Supper over and all right. I'll have nothing to do for a day or two for I have bursted my drum head in, so I will have to wait on til I get it mended. We are quarted in a good house & good bunks to sleep in. The boys are all buisy writing home. Tell father that I saw Adam Swinehart in camp. I hear he lives near thare. He is from Holmes Co. He told me to send his best respects to father. He is a soldier. You must let father and mother see my letters, for when I write to one I mean all.

The weather is very warm here now. We have had considerable rain here. Crops in this county look worse than Wood Co. I saw peas in bloom today & corn up. This is a mountainous country. The timber is pine and very scruby at that...[illegible]

 June 17, 1864

Camp Parole, Annapolis, Md.
June 17, 1864

Dear Lucinda,

I received your very kind letter last evening, dated June 12. I was truly glad to hear from home and home friends and also glad to hear my little family was enjoying good health, one of the greatest of blessings that can be bestoed upon us in this world. I am truly happy to say that my health is exceedingly good, never better in my life. I am very thankfull to the giver of all good and perfect gifts. The health of the company is good, with the exception of S. Holder and H. Barton & Auston Bassett. They are in the hospitle, but not dangerous. James Kerr is all right again. If any of the boys are sick I will mention their names, so if their friends ask you conserning their health you can tell them. I want you to do the same, for as soon as I get a letter the boys all ask me how the folks are & if my wife said anything about thare folks & so on etc.

It is very warm today. I have just returned from a tramp in the county. I got a pass this morning & Fin and me went out in to country 2 miles to get cherys and we got on to a old Rebs ranch\r & he got awful mad and started to the camp to report us to the colonel, but as soon as he left we left on doublequick for the woods and we went to another place and got all we wanted to eat. Than we sliped in to camp & he did not get us that time.

Thare are lots of cherys here and I am bound to have my share of them. The Rebs will have to work the thing sharp if they catch Sam. If they fool with me much some of them will get in to trouble, for I don't think any more of them than I do of a copperhead in Henry County & I just think as much of a coperhead as I do of the Devil.

You said in your letter that you was afraid that we would get catched in a trap. Now don't fret about me & Fin, for you know it is hard to catch an old bird with chaft. We will take care of No.1. As for that chicken, it is all rite. The woman is a union woman. She washes for our boys. She is sound on the goose. I expect I'll have to wait on til I come home to get buiskets & butter & I'll wait on til I get home for the women to, for I can't get any here to suit me, for their eyes are all to sore from some sorce or other. You understand, they come into camp to often to be healthy. They peddle milk and everything else that the soldiers wants. Negro & white women all mixed togather. Thats so.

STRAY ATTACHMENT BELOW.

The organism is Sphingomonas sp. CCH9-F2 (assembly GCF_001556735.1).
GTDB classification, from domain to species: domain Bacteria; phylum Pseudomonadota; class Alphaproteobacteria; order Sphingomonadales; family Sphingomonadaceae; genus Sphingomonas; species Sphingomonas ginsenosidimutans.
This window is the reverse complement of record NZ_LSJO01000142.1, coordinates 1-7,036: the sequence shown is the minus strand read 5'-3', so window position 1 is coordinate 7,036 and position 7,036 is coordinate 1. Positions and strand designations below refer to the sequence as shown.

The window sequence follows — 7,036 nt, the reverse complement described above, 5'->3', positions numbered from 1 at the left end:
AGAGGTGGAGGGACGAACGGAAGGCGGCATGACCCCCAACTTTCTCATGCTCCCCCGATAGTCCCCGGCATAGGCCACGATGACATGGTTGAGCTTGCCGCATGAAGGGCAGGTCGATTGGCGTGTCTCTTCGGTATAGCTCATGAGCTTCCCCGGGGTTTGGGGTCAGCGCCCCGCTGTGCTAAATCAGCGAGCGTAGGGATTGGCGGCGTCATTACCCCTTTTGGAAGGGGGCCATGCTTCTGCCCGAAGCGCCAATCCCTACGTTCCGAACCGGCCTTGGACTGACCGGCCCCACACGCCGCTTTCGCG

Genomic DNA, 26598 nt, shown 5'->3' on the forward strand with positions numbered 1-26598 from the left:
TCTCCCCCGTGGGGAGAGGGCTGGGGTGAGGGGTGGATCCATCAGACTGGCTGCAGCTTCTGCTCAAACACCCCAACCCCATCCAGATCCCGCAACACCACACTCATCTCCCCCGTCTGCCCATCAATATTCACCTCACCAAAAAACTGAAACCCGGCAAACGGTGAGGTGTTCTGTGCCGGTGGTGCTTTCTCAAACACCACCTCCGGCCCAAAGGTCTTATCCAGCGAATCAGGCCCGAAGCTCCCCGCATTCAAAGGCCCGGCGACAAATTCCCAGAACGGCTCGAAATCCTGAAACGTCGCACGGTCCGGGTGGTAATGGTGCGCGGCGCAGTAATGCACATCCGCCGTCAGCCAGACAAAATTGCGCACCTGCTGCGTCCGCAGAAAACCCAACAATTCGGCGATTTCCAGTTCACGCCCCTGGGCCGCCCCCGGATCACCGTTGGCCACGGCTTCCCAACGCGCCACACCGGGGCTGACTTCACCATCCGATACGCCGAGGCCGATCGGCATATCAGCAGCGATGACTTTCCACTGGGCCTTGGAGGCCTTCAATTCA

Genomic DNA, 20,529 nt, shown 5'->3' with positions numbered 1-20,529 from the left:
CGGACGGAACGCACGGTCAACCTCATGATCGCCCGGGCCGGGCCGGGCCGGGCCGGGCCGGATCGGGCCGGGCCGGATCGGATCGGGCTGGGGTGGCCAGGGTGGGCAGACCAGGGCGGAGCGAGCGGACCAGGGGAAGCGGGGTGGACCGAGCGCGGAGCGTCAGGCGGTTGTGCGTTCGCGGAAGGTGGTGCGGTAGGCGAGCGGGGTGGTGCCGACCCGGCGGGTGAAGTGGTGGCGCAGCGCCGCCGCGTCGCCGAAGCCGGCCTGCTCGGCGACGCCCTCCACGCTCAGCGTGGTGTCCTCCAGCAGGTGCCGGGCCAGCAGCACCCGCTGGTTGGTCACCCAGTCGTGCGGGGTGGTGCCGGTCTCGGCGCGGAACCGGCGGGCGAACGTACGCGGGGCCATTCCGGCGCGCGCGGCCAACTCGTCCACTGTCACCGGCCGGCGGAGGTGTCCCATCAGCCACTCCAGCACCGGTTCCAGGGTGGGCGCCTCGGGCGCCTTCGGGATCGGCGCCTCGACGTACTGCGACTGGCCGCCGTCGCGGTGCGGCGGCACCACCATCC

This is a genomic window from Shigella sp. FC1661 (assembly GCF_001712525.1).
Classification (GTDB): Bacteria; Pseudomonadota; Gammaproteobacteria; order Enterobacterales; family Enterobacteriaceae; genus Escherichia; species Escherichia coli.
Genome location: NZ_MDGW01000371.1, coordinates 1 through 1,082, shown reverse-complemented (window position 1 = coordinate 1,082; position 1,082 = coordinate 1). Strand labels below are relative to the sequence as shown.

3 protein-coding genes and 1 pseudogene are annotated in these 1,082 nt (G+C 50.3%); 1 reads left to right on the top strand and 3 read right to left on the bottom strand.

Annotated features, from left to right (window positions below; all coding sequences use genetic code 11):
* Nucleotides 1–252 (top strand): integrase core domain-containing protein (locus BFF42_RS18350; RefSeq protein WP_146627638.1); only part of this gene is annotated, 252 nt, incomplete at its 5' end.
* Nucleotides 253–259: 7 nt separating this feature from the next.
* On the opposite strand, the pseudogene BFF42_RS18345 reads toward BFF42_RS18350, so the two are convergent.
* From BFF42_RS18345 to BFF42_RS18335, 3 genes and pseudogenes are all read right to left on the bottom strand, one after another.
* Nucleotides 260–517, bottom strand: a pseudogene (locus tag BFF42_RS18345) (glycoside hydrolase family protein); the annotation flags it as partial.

The picture on the opposite is a fare speciman of Annapolis city. You can see the State House about in the senter of the city. You can recognise it for I maid a small x on the house with ink. Look and see.

L.A. McC.

 June 18, 1864

June 18, 1864

I always number every letter that I write to you so you can see the number that I write to you. If you will do likewise I can see how many you write and I can tell if I get them all or not. I have received 12 letters up to this date from you. You have don well, you have don better than I have acording to the chance you have to write. Lovly wife I have got, I have, that is so it is. I'll not finish this tonight. I am going out to drill. Good night deary.

Good morning wife. All is well. I am in a hury to finish this, for I bursted my drum head last night and I must make a new one. The boys are all in bead yet. I get up early every morning and sweep the baracks out whil the rest of the boys are asleep. I have wrote three letters to you this week\r & this is the fourth. I also sent you a paper this week. I have not as yet resieved a letter fro I.I. Vorhes. Isaac Brown expects to go to Camp Chase today. I must close for it is nearly breakfirst time and I go to head quarters to get a drum head, so good bye. Take good care of yourself and the children. My respects to fathers. Tell Nane & Hattie I'll write them soon.

Your husband,
Saml McClain
to L.A. McClain & family to

Write soon, don't forget

 Camp Parole, Md.

MS 640 - Samuel McClain Papers - Introduction | Transcript List